This is a great post! I have been very vocal lately that there is a difference between high church and a choir concert. (Luckily my priest agrees with me!) I love high church, but I want to be doing the chanting and the singing myself instead of having the choir perform it for me. I abhor being entertained in church, and I never applaud! I also really like what you said about the shifting theology.


    • Congregations can learn to chant and sing the old choral music; it gets them involved in the life of prayer. I dislike “professional” church choirs except in cathedrals – liturgy is the work of the people, not the choir! I also don’t want to see the choir; they should be in a loft or behind a screen (it’s called a klyros in Orthodox churches). As for processions – they belong only in cathedrals and colleges, never in a parish church. The choir should be seated in loft or stalls at the beginning of service, the clergy should come in from the vestry, and the service begin from altar or prayer desk. I am rather tired of all the parading up and down, vestments and robes, processional banners and crosses and candles, that we see in even small churches.

  2. It is a fine balance isn’t it? As a culture we have huge non-denominational churches that focus on making people feel good, entertaining them, and never saying anything to challenge the people to make changes in their life to start living their life for the Lord, it is simply about making people feel good, but good about what? Then there are fundamentalist churches who definitely challenge their people but sometimes lose the love and compassion of God in the message. Mainline denominations seem to do a bit better in offering a balanced approach, probably because they are accountable to the heirarchy of their particular denomination and the pastor cannot just “make it up” as he/she goes along.
    The Catholic Church will soon have an updated liturgy, several of the responses we have said in mass for years will be changed, and the language in the readings will change – it has taken years to accomplish this and I believe the changes will begin to take place in parishes next year. Part of the reason was to improve upon the translation from latin to english for the responses etc. I am sure it will be an adjustment for everyone as the changes roll out. Who likes change?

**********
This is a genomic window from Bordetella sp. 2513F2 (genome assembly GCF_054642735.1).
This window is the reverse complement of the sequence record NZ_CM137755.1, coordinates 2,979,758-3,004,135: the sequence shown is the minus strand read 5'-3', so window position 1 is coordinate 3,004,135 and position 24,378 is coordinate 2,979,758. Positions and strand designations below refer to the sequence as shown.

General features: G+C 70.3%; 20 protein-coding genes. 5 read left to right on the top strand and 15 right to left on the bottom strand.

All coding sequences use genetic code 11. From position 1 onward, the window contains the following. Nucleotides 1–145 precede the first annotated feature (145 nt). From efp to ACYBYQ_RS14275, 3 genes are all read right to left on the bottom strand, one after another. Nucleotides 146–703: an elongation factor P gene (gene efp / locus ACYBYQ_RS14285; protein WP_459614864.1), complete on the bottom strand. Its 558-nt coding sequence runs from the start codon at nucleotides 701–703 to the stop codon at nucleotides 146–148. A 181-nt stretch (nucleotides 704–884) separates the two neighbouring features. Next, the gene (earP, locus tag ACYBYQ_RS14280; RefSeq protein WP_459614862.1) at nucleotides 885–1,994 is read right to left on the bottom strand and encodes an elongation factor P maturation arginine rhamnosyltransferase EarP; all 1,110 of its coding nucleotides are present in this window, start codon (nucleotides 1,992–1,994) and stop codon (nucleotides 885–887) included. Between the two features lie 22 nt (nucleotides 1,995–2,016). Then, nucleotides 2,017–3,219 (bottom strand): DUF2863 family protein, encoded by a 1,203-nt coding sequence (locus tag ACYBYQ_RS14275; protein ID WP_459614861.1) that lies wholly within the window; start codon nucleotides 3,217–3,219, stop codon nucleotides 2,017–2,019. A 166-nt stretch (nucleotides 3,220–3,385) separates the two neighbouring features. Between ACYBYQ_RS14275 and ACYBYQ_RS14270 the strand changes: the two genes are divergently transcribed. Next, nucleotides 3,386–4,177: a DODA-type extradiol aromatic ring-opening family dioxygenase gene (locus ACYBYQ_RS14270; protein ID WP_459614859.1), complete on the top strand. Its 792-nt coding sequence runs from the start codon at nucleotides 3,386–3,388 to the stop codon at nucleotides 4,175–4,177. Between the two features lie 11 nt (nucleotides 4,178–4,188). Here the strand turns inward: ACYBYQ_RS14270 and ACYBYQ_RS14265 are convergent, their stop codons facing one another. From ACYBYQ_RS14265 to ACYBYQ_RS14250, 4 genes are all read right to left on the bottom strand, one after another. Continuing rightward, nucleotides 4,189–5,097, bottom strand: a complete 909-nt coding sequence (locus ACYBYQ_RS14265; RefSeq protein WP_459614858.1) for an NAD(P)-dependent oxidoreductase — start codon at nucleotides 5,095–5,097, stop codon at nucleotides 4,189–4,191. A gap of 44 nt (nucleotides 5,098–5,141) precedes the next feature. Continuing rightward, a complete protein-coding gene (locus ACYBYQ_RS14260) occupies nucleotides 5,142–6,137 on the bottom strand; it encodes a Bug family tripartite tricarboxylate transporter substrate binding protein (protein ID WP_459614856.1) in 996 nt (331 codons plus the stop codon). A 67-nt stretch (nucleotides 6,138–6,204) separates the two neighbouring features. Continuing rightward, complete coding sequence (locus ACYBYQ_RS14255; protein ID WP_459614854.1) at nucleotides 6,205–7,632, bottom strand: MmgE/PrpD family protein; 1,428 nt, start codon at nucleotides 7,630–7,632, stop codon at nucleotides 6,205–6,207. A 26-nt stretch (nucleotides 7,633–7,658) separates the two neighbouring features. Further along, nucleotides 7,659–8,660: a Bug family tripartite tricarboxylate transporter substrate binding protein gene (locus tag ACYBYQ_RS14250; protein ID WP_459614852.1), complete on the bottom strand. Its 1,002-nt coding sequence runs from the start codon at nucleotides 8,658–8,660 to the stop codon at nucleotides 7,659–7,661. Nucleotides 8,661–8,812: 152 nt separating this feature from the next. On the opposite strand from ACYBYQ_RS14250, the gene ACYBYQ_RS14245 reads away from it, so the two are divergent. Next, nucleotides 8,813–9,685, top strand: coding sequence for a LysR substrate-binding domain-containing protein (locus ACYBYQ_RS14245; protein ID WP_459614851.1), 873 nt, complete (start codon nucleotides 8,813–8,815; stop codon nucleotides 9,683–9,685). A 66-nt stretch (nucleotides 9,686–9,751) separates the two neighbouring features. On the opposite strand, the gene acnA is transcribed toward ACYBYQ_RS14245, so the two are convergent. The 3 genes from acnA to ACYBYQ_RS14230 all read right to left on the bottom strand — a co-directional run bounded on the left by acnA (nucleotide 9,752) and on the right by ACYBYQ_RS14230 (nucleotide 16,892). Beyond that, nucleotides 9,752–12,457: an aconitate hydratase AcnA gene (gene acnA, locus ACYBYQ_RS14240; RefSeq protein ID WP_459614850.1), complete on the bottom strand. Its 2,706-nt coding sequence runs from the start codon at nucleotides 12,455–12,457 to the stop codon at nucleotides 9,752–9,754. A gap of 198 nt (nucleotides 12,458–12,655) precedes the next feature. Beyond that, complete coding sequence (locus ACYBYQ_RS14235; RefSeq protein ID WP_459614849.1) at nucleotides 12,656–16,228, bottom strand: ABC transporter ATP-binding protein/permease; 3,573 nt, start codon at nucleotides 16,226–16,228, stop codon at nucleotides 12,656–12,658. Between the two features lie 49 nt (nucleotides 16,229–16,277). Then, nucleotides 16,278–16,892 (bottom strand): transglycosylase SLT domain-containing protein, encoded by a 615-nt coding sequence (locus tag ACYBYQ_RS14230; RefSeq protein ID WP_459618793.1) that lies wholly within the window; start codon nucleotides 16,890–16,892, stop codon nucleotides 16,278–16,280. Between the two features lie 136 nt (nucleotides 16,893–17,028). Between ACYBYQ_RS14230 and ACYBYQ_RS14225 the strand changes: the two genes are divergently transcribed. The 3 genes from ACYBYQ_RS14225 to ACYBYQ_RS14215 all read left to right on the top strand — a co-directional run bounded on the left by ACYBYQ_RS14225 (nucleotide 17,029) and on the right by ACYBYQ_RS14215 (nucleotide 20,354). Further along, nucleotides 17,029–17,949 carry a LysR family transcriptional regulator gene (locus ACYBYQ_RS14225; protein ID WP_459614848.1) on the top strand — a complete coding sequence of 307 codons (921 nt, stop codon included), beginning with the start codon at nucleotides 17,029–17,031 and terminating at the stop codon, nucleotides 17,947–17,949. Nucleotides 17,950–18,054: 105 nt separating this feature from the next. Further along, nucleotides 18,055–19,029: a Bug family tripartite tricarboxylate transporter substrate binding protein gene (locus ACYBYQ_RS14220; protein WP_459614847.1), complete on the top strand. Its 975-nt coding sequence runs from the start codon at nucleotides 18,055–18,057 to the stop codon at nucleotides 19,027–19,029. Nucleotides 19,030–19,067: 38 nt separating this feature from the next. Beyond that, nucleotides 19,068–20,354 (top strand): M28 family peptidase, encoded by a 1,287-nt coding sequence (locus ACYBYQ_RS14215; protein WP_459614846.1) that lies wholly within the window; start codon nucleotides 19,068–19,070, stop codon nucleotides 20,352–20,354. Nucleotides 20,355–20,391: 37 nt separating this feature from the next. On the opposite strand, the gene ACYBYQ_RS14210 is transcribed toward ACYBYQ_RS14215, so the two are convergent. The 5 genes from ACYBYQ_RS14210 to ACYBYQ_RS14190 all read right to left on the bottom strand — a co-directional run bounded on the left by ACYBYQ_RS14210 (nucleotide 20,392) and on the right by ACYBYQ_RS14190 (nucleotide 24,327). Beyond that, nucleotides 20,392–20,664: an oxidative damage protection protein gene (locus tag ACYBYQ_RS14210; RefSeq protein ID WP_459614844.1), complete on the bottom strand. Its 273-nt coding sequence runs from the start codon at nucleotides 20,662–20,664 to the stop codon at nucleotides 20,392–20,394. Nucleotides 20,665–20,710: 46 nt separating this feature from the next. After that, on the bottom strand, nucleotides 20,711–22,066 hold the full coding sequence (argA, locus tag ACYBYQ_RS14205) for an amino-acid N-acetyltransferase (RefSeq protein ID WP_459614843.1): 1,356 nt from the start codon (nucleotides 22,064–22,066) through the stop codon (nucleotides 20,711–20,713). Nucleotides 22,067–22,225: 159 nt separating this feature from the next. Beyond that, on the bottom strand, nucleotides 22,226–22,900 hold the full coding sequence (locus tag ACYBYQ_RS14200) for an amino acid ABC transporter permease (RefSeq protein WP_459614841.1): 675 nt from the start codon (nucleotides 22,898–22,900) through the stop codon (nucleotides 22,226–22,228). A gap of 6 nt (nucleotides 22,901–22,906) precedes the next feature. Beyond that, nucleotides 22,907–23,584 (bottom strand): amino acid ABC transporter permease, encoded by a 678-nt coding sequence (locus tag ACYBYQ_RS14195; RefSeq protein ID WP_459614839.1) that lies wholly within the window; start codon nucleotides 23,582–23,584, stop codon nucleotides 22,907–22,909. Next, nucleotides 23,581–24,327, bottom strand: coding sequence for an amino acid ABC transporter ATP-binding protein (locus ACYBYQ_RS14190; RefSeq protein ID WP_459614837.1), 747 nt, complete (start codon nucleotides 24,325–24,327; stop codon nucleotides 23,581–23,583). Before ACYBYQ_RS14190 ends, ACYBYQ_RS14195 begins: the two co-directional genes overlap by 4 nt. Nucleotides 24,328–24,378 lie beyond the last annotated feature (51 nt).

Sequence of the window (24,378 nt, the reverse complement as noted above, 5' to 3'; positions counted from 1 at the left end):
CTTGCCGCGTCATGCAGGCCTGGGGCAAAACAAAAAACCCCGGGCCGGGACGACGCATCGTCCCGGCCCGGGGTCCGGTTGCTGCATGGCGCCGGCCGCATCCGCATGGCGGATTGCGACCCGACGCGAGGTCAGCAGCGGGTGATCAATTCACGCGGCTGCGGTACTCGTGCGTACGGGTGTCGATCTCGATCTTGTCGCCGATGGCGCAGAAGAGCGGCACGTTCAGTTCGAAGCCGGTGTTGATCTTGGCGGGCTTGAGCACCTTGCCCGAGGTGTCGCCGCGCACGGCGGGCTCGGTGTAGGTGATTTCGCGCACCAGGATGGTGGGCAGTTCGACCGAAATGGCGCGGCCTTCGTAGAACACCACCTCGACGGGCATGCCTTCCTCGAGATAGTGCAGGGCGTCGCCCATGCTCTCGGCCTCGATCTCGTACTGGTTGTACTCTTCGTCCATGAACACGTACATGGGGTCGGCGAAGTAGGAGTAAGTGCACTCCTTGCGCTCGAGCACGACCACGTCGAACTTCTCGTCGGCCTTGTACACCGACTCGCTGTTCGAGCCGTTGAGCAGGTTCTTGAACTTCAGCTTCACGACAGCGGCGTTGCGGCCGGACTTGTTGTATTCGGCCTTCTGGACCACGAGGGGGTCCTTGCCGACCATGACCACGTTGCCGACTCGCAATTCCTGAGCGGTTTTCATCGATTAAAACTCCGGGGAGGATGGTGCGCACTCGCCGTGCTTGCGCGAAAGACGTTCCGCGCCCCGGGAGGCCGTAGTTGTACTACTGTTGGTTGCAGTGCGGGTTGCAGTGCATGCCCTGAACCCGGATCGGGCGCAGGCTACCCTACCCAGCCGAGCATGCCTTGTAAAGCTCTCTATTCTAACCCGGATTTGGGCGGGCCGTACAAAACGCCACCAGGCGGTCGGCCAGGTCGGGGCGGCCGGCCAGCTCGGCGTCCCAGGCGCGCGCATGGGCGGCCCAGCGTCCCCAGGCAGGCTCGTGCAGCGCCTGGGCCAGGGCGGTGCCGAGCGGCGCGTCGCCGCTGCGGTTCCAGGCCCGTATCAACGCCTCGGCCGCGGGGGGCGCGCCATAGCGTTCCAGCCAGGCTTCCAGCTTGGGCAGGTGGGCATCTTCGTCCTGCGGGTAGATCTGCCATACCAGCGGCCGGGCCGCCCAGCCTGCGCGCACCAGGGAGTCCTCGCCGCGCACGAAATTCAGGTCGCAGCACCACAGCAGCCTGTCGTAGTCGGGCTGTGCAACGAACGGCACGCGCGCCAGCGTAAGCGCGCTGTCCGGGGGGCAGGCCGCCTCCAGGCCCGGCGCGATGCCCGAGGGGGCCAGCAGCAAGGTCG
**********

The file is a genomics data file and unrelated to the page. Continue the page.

I agree with your comments on language usage, throwing in a bunch of thee’s and thou’s does not make a person holy – a prayer said in the vernacular, said with reverence, adoration and thankfulness to our Lord is always appropriate.
    Your last paragraph really sums up the Christian life – what are we doing Monday thru Saturday??? Hopefully we are doing our best to live our life for the Lord.

    • I actually love the Latin mass! But not every Catholic is a language scholar, and we miss the subtleties of languages that aren’t our own. As for the mock-Elizabethan – I prefer it to some of the very dated liturgies of the 1980s, by far. Still, there were collects and prayers and even psalms where I had to “translate” for a congregation that had not studied Shakespeare. I don’t want to be elitist in worship, although I don’t want to take it down to the lowest common denominator and insult people’s intelligence, either.

      I learned through experience that the liveliest, most Spirit-filled churches were less concerned about form of worship; they lived out their faith through the week and what happened on Sunday morning was just the family meal where we all stayed in touch!